LET'S TALK ROT... To sum it all up, composting addresses a real-world issue and helps to instill a sense of environmental stewardship. It can be carried out at a wide range of scales, indoors or out, in any geographic location. Your compost set up definitely depends on the amount of space you have available to dedicate to composting.
Set Up a Compost Bin: Make sure it's in a warm, partly sunny site on top of some soil. A mix of vegetable peelings, garden waste and fibrous woody brown material like paper or cardboard provide the right conditions for encouraging compost-making bugs.
The rich, nutritious compost will be ready to use after six to nine months. Under optimal conditions, a compost pile will heat up to temperatures in the range of 50-65°C (120-150°F), caused by the metabolic heat of the microbes. You can see evidence of this when a steamy mist rises from your compost pile as you turn it or dig into it. If you want your compost to heat up, then some knowledge of the process is important. The heat is produced by the metabolism of microorganisms as they decompose organic matter.
Chemistry plays a role in composting because for rapid microbial growth you need to provide the right mix of nutrients, primarily carbon and nitrogen. Not all of the carbon or nitrogen present may be in a form that is readily available to microbes, and it is not well understood how the various chemical forms are used or how availability is affected by other variables such as particle size, pH, or moisture content. This is an area in which many questions remain, and research by students could provide a real contribution to the field.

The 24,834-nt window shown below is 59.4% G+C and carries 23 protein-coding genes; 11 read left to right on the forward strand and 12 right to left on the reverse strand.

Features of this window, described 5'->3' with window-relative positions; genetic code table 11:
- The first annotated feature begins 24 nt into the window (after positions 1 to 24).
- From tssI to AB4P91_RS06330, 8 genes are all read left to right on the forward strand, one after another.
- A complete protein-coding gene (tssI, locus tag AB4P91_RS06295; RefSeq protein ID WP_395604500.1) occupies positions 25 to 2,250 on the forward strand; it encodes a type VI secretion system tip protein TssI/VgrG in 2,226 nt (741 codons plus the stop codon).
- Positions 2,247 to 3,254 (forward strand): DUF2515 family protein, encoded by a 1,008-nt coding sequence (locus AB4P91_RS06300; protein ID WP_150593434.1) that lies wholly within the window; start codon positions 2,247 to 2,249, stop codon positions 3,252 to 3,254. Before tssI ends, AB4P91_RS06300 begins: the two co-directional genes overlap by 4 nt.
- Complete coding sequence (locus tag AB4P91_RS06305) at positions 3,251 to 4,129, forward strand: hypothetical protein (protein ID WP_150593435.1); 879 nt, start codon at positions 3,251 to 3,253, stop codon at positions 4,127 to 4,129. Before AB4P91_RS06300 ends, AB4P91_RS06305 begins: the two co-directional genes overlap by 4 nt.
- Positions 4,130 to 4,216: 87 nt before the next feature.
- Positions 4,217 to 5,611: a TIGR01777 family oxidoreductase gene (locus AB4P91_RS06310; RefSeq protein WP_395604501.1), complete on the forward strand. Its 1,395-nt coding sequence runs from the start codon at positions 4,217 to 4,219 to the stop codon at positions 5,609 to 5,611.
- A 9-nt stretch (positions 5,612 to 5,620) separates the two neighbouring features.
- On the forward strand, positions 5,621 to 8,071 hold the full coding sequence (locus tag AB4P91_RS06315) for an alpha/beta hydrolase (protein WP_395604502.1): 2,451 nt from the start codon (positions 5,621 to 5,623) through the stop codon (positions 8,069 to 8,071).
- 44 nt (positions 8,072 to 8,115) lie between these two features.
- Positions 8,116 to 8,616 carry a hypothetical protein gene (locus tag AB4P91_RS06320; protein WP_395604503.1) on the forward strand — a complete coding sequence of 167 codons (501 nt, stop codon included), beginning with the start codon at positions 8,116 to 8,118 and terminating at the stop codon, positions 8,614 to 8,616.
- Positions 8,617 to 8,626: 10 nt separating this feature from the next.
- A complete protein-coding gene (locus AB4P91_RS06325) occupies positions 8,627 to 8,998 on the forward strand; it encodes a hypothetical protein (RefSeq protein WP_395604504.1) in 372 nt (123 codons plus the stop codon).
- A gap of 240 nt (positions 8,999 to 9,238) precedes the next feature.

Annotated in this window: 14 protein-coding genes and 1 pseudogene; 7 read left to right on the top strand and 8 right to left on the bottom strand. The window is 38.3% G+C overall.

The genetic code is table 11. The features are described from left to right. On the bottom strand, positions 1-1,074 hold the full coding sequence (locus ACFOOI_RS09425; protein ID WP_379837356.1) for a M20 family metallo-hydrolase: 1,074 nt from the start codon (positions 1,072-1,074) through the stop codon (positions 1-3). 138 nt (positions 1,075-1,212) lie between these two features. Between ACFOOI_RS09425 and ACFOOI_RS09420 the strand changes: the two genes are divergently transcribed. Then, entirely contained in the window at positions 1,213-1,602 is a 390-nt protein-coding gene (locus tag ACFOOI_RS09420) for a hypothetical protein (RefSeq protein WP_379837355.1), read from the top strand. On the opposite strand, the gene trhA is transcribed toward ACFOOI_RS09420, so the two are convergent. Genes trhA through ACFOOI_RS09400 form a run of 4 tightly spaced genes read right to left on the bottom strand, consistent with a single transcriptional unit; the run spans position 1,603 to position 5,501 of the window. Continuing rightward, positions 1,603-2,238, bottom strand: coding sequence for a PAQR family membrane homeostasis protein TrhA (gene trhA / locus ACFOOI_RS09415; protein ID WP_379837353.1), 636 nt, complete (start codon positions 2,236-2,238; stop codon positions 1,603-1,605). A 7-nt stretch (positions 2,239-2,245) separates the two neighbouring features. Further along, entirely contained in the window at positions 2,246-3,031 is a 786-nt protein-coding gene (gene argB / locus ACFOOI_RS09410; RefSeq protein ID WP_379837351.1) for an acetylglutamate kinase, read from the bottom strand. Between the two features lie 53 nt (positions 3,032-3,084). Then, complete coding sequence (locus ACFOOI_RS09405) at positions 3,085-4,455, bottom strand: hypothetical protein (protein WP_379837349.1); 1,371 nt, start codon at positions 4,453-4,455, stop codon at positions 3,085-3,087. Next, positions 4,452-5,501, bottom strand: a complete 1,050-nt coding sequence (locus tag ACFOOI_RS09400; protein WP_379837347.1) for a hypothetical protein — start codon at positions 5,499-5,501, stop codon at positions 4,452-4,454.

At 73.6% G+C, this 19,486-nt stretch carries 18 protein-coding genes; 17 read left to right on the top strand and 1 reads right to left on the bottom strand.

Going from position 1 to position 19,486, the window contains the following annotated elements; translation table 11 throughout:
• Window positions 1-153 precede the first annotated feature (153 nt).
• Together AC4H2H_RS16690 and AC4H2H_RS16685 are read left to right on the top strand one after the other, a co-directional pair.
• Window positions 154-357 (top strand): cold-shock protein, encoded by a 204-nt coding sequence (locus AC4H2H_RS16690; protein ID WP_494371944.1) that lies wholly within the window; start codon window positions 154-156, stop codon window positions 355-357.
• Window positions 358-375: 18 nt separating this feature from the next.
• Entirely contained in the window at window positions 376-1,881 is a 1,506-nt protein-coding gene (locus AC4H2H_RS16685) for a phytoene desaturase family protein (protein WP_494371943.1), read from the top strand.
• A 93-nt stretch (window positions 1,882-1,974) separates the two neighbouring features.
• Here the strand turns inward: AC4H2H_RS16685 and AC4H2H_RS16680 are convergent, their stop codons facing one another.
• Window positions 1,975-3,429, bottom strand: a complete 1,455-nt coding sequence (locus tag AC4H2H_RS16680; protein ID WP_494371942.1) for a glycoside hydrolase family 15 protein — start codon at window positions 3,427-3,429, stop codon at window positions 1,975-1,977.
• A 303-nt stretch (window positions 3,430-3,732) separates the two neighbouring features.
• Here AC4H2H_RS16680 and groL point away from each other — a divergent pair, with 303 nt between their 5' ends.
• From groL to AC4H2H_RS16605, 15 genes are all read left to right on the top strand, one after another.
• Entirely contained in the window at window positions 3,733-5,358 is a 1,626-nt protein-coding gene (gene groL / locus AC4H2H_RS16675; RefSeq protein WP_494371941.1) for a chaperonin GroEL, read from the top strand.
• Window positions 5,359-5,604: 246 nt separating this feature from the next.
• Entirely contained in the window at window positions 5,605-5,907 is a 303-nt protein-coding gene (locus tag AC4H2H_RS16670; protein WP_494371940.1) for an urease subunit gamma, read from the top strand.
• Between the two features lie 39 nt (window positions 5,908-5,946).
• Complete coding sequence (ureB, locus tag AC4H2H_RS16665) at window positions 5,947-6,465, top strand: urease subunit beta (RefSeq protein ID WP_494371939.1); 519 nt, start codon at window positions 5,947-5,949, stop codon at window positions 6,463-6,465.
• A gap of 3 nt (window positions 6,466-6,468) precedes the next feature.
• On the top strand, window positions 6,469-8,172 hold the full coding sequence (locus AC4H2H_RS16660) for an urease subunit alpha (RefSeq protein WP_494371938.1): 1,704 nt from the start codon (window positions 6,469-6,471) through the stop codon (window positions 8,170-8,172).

Physics is also important in composting. Physical characteristics of the compost ingredients, including moisture content and particle size, affect the rate at which composting occurs. Other physical considerations include the size and shape of the system, which affect the rate of aeration and the tendency of the compost to retain or dissipate the heat that is generated.
The vast bulk of the decomposition work in compost is carried out by microorganisms including fungi, bacteria, and actinomycetes (organisms that resemble fungi but actually are filamentous bacteria). In outdoor compost systems, there is a complex food web at work. Some of the more familiar soil invertebrates, such as millipedes, sow bugs, snails, and slugs help to shred the organic matter into smaller sized pieces, creating greater surface area for action by microorganisms, which are in turn eaten by invertebrates such as mites and springtails.
Why Compost, you ask?
Composting is a topic of growing interest for gardeners around the world. Why composting? For centuries, farmers have made and used compost to improve soil. Composting is part of the earth’s biological cycle of growth and decay. Energy from the sun, carbon dioxide from the air, and nutrients from water and soil make plants grow. When they die and decompose through a complex process involving microorganisms such as fungi, bacteria, insects, mites and worms, nutrients go back into the soil, and carbon dioxide back into the air. The humus remaining from this decay process provides soil with organic matter that can hold water and nutrients in the soil, making it easier to till.
Top 7 Reasons To Compost (article)
Build a Compost Bin